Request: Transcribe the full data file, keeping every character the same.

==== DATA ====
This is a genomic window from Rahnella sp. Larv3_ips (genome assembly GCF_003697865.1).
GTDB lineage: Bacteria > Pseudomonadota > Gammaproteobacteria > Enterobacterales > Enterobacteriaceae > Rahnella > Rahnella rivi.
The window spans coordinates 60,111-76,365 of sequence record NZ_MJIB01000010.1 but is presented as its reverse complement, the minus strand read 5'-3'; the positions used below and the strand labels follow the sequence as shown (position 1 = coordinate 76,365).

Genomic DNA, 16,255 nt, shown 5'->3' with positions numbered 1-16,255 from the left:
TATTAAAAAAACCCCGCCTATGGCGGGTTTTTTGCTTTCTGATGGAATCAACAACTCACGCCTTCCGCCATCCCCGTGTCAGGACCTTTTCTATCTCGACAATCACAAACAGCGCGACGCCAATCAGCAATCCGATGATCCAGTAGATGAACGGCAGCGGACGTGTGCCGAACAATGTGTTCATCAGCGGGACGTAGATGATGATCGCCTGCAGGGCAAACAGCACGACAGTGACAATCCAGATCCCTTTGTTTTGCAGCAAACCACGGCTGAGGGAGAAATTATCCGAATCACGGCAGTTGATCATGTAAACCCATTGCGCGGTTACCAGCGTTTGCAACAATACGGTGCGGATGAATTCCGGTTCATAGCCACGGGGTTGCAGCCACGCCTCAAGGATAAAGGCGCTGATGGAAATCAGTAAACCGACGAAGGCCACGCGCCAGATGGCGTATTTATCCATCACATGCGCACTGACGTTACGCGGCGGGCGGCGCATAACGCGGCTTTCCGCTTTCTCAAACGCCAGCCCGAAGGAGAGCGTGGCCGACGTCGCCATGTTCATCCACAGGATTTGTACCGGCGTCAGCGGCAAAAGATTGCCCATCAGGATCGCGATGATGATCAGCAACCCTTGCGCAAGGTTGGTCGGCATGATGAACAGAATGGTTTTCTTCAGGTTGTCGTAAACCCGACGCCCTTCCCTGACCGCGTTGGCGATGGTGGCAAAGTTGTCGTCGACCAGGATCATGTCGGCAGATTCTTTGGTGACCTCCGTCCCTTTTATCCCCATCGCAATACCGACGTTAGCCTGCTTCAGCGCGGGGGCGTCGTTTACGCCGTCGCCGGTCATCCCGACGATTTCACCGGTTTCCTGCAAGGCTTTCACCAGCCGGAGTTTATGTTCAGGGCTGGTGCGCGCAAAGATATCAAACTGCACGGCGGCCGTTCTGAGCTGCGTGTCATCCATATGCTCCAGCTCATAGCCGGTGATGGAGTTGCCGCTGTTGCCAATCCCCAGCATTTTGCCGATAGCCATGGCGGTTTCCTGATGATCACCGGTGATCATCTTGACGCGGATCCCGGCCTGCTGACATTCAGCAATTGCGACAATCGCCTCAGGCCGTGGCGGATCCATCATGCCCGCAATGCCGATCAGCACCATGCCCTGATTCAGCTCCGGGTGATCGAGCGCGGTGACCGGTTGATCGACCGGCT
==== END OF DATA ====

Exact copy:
This is a genomic window from Rahnella sp. Larv3_ips (genome assembly GCF_003697865.1).
GTDB lineage: Bacteria > Pseudomonadota > Gammaproteobacteria > Enterobacterales > Enterobacteriaceae > Rahnella > Rahnella rivi.
The window spans coordinates 60,111-76,365 of sequence record NZ_MJIB01000010.1 but is presented as its reverse complement, the minus strand read 5'-3'; the positions used below and the strand labels follow the sequence as shown (position 1 = coordinate 76,365).

Genomic DNA, 16,255 nt, shown 5'->3' with positions numbered 1-16,255 from the left:
TATTAAAAAAACCCCGCCTATGGCGGGTTTTTTGCTTTCTGATGGAATCAACAACTCACGCCTTCCGCCATCCCCGTGTCAGGACCTTTTCTATCTCGACAATCACAAACAGCGCGACGCCAATCAGCAATCCGATGATCCAGTAGATGAACGGCAGCGGACGTGTGCCGAACAATGTGTTCATCAGCGGGACGTAGATGATGATCGCCTGCAGGGCAAACAGCACGACAGTGACAATCCAGATCCCTTTGTTTTGCAGCAAACCACGGCTGAGGGAGAAATTATCCGAATCACGGCAGTTGATCATGTAAACCCATTGCGCGGTTACCAGCGTTTGCAACAATACGGTGCGGATGAATTCCGGTTCATAGCCACGGGGTTGCAGCCACGCCTCAAGGATAAAGGCGCTGATGGAAATCAGTAAACCGACGAAGGCCACGCGCCAGATGGCGTATTTATCCATCACATGCGCACTGACGTTACGCGGCGGGCGGCGCATAACGCGGCTTTCCGCTTTCTCAAACGCCAGCCCGAAGGAGAGCGTGGCCGACGTCGCCATGTTCATCCACAGGATTTGTACCGGCGTCAGCGGCAAAAGATTGCCCATCAGGATCGCGATGATGATCAGCAACCCTTGCGCAAGGTTGGTCGGCATGATGAACAGAATGGTTTTCTTCAGGTTGTCGTAAACCCGACGCCCTTCCCTGACCGCGTTGGCGATGGTGGCAAAGTTGTCGTCGACCAGGATCATGTCGGCAGATTCTTTGGTGACCTCCGTCCCTTTTATCCCCATCGCAATACCGACGTTAGCCTGCTTCAGCGCGGGGGCGTCGTTTACGCCGTCGCCGGTCATCCCGACGATTTCACCGGTTTCCTGCAAGGCTTTCACCAGCCGGAGTTTATGTTCAGGGCTGGTGCGCGCAAAGATATCAAACTGCACGGCGGCCGTTCTGAGCTGCGTGTCATCCATATGCTCCAGCTCATAGCCGGTGATGGAGTTGCCGCTGTTGCCAATCCCCAGCATTTTGCCGATAGCCATGGCGGTTTCCTGATGATCACCGGTGATCATCTTGACGCGGATCCCGGCCTGCTGACATTCAGCAATTGCGACAATCGCCTCAGGCCGTGGCGGATCCATCATGCCCGCAATGCCGATCAGCACCATGCCCTGATTCAGCTCCGGGTGATCGAGCGCGGTGACCGGTTGATCGACCGGCT